Explain they have to be calm and gentle during the first introductions. Have people sit or kneel to greet them. Once everybody has said hello, you should stay with your puppy, show interest but stay calm. After all the excitement, stress, massive change and huge amount of mental stimulation your puppy has just been through, they will likely need to sleep soon after arriving at your home.

So as soon as they either start to look tired, or the introductions to their new living space and family have ended whichever comes first put them to bed for a short while. They might speed round like a little hurricane, sticking their nose into every little thing they can, yapping, bouncing and playing hyperactively. On the other hand they might feel completely overwhelmed, retreat into themselves and show reluctance to explore.

They might slink into a corner silently and sit there watching their new world with wonder but apprehension, before falling asleep for hours. And when it comes to the first night they might sleep right through, or they might cry and whine the whole night. As your puppy begins to get used to everything, their character will start to shine through and you will begin to see their true personalities.

And by being the provider of everything they need in life, giving them all that is good, it will only take 2 or 3 days for your puppy to learn to love you and get excited and happy to see you when you turn up. So your task is to set up and stick to these schedules, begin training your puppy and help them to learn how you want them to behave and when they can expect the things they need in life. You should feed your puppy the same food they had at the breeders because an abrupt change in diet almost always leads to stomach upset.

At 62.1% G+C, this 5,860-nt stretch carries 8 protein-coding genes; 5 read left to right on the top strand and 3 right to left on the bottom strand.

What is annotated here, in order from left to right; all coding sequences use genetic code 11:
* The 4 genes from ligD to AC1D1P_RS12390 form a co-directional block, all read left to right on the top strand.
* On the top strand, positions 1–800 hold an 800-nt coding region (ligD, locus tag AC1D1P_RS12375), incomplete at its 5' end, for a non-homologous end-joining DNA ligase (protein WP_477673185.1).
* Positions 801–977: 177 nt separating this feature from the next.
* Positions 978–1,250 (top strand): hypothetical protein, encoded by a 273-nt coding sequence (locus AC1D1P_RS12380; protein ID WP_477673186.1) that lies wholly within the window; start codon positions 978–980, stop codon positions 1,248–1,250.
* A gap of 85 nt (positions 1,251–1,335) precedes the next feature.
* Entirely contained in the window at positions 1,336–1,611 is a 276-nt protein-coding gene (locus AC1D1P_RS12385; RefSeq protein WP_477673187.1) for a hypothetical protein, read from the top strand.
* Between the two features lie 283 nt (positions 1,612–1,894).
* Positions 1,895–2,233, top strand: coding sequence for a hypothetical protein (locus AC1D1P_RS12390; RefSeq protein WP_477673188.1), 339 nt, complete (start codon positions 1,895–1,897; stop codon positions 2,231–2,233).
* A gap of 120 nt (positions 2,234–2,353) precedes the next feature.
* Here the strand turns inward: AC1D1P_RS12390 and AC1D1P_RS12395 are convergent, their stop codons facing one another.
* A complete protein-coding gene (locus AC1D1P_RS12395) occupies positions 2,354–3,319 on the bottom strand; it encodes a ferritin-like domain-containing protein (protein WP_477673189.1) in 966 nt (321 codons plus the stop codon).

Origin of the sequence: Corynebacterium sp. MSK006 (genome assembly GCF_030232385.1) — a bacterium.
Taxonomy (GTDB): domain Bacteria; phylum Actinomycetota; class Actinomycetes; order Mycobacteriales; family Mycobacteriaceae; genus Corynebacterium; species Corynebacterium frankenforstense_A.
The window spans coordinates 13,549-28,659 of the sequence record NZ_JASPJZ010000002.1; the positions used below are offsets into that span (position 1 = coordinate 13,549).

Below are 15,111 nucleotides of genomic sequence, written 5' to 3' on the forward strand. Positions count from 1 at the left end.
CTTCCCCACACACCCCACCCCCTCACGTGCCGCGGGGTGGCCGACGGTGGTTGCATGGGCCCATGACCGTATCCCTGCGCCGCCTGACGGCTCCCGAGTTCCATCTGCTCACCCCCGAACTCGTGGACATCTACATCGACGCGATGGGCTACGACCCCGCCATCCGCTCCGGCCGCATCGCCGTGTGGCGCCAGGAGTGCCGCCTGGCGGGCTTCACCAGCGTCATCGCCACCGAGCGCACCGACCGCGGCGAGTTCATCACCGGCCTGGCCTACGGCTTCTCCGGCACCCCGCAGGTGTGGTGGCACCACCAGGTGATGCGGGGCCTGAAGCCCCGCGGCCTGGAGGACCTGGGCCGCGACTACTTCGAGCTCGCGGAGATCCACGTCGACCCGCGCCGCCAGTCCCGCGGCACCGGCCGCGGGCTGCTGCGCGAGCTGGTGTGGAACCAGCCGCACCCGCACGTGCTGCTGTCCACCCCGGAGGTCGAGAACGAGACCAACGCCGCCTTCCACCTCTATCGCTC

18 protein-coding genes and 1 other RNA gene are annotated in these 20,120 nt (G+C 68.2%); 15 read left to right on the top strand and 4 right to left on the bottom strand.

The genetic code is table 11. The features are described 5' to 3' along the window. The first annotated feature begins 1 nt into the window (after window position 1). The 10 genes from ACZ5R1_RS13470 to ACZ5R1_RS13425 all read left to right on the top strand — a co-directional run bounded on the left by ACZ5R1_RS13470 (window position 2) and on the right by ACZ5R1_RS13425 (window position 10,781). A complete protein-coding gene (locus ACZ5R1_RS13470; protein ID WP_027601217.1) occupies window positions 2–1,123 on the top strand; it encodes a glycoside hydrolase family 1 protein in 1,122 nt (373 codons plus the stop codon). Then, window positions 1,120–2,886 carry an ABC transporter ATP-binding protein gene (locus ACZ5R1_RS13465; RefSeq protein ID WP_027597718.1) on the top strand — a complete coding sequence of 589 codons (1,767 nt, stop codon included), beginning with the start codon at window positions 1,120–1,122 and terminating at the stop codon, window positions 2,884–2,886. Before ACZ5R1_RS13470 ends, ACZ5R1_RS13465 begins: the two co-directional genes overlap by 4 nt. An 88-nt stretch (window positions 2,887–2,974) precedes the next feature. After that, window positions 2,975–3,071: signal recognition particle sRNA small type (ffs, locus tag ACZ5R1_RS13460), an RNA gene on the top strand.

Complete and balanced means it has everything a puppy needs, and in the right quantities. So seek out this kind of wording and check the internet for other owners reviews. Puppies need to eat a lot because their rate of growth is very high. For puppies up to 12 weeks, you should divide their daily requirement into 4 portions, for puppies 12 to 26 weeks, feed them 3 times per day and from 26 weeks on feed them twice per day.

You should also aim to feed them as close as you can to the same times every day and evenly spaced throughout the day. This will help their body clocks fall into a pattern and will help your house training immensely because they then potty the same times every day.

Obviously you can adjust these times to take into account when you get out of bed and to fit around your life. The first few nights have the crate or exercise pen your puppy sleeps in placed in your bedroom.